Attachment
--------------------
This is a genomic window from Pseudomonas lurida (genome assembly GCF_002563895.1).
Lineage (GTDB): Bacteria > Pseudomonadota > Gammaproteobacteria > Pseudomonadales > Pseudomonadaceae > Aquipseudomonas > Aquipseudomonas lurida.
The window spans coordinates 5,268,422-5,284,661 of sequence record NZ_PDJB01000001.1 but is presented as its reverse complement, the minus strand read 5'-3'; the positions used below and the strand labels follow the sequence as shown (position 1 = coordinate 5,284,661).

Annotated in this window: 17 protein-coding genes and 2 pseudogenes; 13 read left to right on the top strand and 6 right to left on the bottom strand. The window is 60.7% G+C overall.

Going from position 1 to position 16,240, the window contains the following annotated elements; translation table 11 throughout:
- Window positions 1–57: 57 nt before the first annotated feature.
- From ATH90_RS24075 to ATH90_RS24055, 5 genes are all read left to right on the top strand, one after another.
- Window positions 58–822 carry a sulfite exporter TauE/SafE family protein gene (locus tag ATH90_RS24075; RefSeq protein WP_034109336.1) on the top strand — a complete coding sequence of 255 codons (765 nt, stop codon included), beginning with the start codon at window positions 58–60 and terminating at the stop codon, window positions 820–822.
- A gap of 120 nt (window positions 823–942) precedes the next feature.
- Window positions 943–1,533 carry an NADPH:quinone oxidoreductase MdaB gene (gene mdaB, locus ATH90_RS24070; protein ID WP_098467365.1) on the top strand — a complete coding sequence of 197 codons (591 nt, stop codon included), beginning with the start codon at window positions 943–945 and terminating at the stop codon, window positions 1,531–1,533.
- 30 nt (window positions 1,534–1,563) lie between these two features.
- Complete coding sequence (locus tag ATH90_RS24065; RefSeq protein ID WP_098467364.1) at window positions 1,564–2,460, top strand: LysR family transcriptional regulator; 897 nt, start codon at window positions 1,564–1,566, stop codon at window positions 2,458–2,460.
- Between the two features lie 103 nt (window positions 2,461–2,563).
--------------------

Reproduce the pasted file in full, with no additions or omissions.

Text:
This is a genomic window from Pseudomonas lurida (genome assembly GCF_002563895.1).
Lineage (GTDB): Bacteria > Pseudomonadota > Gammaproteobacteria > Pseudomonadales > Pseudomonadaceae > Aquipseudomonas > Aquipseudomonas lurida.
The window spans coordinates 5,268,422-5,284,661 of sequence record NZ_PDJB01000001.1 but is presented as its reverse complement, the minus strand read 5'-3'; the positions used below and the strand labels follow the sequence as shown (position 1 = coordinate 5,284,661).

Annotated in this window: 17 protein-coding genes and 2 pseudogenes; 13 read left to right on the top strand and 6 right to left on the bottom strand. The window is 60.7% G+C overall.

Going from position 1 to position 16,240, the window contains the following annotated elements; translation table 11 throughout:
- Window positions 1–57: 57 nt before the first annotated feature.
- From ATH90_RS24075 to ATH90_RS24055, 5 genes are all read left to right on the top strand, one after another.
- Window positions 58–822 carry a sulfite exporter TauE/SafE family protein gene (locus tag ATH90_RS24075; RefSeq protein WP_034109336.1) on the top strand — a complete coding sequence of 255 codons (765 nt, stop codon included), beginning with the start codon at window positions 58–60 and terminating at the stop codon, window positions 820–822.
- A gap of 120 nt (window positions 823–942) precedes the next feature.
- Window positions 943–1,533 carry an NADPH:quinone oxidoreductase MdaB gene (gene mdaB, locus ATH90_RS24070; protein ID WP_098467365.1) on the top strand — a complete coding sequence of 197 codons (591 nt, stop codon included), beginning with the start codon at window positions 943–945 and terminating at the stop codon, window positions 1,531–1,533.
- 30 nt (window positions 1,534–1,563) lie between these two features.
- Complete coding sequence (locus tag ATH90_RS24065; RefSeq protein ID WP_098467364.1) at window positions 1,564–2,460, top strand: LysR family transcriptional regulator; 897 nt, start codon at window positions 1,564–1,566, stop codon at window positions 2,458–2,460.
- Between the two features lie 103 nt (window positions 2,461–2,563).